Both conferences are at the extremes of technology use at conferences and conventions.  I suspect such use will grow, although it seems that there are an increasing number of conferences that urge attendees to turn off the technology.  Generally, it seems that the larger the conference the greater the use of technology.

Technology certainly improves productivity for event and conference managers.  On-site laptops and portable printers make name badges instantly and professional-looking.  On-site registration using PayPal and credit card devices is becoming more common. And for all its criticism and misuse, PowerPoint, the ubiquitous technology tool of presenters, is still the staple of conference presenters.

As a regular conference attendee and presenter I find it fascinating to watch technology use at meetings.  And yet, there is nothing like sitting at a roundtable with a few other people and just talking and listening.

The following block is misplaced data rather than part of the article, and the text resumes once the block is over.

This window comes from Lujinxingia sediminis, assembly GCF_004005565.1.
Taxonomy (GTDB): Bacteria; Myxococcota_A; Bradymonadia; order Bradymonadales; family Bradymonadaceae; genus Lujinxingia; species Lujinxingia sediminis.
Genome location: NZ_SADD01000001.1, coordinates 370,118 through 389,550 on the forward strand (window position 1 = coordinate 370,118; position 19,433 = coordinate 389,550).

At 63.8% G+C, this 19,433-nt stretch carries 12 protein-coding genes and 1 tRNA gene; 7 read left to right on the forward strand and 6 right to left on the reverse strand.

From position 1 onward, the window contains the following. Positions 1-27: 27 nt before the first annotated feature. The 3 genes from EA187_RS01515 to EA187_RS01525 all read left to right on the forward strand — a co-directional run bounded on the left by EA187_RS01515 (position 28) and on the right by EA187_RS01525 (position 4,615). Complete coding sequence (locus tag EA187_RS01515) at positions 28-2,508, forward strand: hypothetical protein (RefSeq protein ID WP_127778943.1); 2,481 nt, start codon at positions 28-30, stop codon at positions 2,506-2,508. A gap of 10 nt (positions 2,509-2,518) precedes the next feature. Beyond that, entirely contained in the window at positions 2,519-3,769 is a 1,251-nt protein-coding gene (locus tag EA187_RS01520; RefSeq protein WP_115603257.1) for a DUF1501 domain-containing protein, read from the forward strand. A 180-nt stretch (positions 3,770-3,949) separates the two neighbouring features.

Goals for THE SOUTH

A group of Southern leaders and thinkers gathered in November 2009 to develop a forward-looking agenda to create a better South. Here’s a summary:

NURTURING ECONOMIC DEVELOPMENT AND EDUCATION To compete in a 21st century global economy, each Southern state must increase its high school graduation rate and have 60 percent of native Southerners and new residents with post-secondary degrees, including associates’ degrees from technical colleges, by 2020.

BOOSTING WELLNESS Each Southern state should increase life expectancy to levels on par with Canada.

IMPROVING ENERGY EFFICIENCY Each Southern state should develop a state energy plan that improves per capita energy efficiency by 20 percent in 2020.

REFORMING TAXES Each Southern state should adopt or change tax structures by 2015 that expand the tax base while lowering the rate to help ensure revenue sources match or exceed the state’s growth rate in the state’s overall economy.

INVESTING IN INFRASTRUCTURE Each Southern state must invest 90 percent of its capital budget spending on priorities identified in its infrastructure capital planning process.